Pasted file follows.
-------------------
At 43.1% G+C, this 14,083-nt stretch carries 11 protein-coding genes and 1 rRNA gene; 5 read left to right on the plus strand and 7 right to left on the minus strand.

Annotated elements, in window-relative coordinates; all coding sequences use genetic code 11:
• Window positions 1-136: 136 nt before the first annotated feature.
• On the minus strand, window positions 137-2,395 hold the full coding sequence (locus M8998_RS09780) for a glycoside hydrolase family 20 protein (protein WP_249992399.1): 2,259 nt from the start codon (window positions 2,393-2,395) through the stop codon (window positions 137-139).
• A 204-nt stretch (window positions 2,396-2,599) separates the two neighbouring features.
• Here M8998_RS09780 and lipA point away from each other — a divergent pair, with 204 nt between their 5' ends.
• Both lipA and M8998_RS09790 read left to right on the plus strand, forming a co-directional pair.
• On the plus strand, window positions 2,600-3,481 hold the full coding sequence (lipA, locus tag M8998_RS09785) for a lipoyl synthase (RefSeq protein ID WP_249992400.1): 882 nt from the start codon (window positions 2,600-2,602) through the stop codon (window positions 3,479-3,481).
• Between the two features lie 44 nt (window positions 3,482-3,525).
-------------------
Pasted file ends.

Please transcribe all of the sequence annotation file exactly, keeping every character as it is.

At 43.1% G+C, this 14,083-nt stretch carries 11 protein-coding genes and 1 rRNA gene; 5 read left to right on the plus strand and 7 right to left on the minus strand.

Annotated elements, in window-relative coordinates; all coding sequences use genetic code 11:
• Window positions 1-136: 136 nt before the first annotated feature.
• On the minus strand, window positions 137-2,395 hold the full coding sequence (locus M8998_RS09780) for a glycoside hydrolase family 20 protein (protein WP_249992399.1): 2,259 nt from the start codon (window positions 2,393-2,395) through the stop codon (window positions 137-139).
• A 204-nt stretch (window positions 2,396-2,599) separates the two neighbouring features.
• Here M8998_RS09780 and lipA point away from each other — a divergent pair, with 204 nt between their 5' ends.
• Both lipA and M8998_RS09790 read left to right on the plus strand, forming a co-directional pair.
• On the plus strand, window positions 2,600-3,481 hold the full coding sequence (lipA, locus tag M8998_RS09785) for a lipoyl synthase (RefSeq protein ID WP_249992400.1): 882 nt from the start codon (window positions 2,600-2,602) through the stop codon (window positions 3,479-3,481).
• Between the two features lie 44 nt (window positions 3,482-3,525).